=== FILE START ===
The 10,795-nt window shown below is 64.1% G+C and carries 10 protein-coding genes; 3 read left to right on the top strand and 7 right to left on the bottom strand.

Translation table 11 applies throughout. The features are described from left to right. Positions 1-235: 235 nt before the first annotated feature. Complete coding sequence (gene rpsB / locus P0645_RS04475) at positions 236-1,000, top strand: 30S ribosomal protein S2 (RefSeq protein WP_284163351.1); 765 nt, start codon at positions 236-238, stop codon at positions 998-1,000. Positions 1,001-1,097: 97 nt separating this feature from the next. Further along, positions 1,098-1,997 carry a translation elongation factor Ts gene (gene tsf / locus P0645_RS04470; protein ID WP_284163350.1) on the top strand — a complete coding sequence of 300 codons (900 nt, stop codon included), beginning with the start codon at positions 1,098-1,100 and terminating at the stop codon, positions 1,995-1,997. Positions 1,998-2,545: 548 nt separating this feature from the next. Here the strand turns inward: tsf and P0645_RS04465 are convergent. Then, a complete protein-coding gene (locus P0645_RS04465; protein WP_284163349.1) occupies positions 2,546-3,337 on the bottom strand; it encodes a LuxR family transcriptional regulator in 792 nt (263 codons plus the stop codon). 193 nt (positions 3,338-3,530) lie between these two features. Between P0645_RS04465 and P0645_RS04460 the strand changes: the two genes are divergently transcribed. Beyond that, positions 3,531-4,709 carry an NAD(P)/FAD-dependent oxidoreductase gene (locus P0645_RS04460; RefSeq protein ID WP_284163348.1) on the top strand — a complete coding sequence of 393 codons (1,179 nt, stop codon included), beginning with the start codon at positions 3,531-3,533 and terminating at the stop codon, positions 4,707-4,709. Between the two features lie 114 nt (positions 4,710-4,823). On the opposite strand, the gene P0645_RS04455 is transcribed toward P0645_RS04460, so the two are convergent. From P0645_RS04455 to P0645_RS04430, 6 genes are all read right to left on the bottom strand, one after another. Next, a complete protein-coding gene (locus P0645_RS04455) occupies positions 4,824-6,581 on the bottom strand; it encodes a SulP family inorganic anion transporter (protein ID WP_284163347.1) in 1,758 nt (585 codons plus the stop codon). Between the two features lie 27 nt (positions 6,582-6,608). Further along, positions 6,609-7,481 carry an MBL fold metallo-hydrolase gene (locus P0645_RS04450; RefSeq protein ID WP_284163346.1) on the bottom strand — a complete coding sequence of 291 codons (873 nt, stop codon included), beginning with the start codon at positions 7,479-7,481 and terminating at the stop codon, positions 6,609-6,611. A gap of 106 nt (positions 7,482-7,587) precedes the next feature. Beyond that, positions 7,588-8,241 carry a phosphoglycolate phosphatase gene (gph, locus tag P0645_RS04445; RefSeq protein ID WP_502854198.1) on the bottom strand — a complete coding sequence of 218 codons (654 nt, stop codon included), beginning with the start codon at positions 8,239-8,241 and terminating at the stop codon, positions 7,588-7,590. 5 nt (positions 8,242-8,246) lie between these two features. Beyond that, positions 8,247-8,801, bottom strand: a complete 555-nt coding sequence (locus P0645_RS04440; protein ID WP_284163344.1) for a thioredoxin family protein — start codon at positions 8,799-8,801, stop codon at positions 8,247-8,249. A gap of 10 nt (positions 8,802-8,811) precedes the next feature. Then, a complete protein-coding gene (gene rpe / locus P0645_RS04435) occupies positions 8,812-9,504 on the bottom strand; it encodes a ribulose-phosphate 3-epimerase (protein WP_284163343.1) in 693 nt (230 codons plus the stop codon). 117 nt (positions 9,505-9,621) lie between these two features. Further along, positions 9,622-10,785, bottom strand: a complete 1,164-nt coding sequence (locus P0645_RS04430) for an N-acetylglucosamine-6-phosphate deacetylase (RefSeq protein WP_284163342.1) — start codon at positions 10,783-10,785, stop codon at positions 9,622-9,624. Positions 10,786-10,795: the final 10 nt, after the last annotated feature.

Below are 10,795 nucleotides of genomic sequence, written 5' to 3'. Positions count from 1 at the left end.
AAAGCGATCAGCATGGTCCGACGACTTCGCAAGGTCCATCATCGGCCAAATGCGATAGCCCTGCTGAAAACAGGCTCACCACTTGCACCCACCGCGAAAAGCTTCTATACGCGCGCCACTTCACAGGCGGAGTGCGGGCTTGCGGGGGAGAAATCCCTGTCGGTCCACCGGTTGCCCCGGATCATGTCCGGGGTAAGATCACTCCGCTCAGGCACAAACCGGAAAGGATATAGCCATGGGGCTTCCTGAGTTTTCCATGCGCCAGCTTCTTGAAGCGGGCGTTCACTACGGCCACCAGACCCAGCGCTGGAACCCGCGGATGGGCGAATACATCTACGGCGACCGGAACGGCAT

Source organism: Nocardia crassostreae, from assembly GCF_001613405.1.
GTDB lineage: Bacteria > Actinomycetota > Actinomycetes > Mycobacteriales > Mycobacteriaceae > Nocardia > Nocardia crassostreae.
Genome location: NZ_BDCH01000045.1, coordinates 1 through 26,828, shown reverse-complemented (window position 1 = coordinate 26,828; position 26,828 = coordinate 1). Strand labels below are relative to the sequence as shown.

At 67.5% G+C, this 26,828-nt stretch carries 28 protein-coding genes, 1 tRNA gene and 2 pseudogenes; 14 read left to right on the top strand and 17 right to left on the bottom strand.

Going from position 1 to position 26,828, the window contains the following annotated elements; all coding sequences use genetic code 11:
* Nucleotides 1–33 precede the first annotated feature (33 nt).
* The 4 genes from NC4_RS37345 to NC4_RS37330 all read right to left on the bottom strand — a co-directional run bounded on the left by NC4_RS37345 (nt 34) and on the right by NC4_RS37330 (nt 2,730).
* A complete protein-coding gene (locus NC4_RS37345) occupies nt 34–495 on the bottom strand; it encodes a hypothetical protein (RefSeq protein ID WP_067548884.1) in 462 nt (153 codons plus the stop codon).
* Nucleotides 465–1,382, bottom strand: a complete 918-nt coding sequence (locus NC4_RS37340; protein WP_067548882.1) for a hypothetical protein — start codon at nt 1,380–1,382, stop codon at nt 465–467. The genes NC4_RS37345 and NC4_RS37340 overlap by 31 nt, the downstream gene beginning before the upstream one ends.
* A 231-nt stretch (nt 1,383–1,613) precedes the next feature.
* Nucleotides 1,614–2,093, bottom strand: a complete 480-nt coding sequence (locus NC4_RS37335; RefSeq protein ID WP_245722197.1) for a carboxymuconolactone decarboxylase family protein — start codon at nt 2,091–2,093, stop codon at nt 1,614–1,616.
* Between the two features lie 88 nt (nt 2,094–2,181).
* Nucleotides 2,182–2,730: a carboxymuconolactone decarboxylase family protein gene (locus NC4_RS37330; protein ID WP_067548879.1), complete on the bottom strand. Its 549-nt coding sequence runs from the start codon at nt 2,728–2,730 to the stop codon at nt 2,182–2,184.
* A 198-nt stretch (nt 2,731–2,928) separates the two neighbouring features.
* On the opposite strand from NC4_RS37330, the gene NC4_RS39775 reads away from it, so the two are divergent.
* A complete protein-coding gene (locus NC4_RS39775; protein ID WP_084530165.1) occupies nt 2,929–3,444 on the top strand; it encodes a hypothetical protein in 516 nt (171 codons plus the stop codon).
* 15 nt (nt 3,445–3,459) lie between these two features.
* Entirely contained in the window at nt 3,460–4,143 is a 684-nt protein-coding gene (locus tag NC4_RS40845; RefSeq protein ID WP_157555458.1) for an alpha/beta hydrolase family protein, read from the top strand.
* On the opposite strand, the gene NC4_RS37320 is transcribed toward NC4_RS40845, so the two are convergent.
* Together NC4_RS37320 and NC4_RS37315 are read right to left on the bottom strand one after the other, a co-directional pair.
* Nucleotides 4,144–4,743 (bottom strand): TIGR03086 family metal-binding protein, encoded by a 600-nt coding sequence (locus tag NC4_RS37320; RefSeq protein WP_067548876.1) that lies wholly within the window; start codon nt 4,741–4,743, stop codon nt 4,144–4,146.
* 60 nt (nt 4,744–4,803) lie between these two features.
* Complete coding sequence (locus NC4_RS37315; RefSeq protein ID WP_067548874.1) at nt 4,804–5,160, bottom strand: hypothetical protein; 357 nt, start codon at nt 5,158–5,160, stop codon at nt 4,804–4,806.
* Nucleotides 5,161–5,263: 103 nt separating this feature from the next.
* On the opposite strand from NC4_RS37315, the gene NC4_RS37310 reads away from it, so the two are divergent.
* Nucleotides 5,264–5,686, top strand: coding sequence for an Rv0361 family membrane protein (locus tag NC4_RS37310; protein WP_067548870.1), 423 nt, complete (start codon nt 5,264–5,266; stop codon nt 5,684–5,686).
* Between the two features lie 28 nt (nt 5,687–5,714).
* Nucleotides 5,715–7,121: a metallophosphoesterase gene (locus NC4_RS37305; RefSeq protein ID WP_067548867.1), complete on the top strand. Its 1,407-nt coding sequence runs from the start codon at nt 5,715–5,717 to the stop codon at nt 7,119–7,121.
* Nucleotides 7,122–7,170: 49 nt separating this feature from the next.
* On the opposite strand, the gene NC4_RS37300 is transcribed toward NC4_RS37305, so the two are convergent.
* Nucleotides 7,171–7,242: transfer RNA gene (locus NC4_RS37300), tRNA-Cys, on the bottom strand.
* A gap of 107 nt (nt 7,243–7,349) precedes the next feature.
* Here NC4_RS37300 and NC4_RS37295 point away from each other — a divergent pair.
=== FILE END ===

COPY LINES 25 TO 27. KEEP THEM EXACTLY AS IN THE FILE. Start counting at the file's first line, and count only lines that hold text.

* Nucleotides 4,144–4,743 (bottom strand): TIGR03086 family metal-binding protein, encoded by a 600-nt coding sequence (locus tag NC4_RS37320; RefSeq protein WP_067548876.1) that lies wholly within the window; start codon nt 4,741–4,743, stop codon nt 4,144–4,146.
* 60 nt (nt 4,744–4,803) lie between these two features.
* Complete coding sequence (locus NC4_RS37315; RefSeq protein ID WP_067548874.1) at nt 4,804–5,160, bottom strand: hypothetical protein; 357 nt, start codon at nt 5,158–5,160, stop codon at nt 4,804–4,806.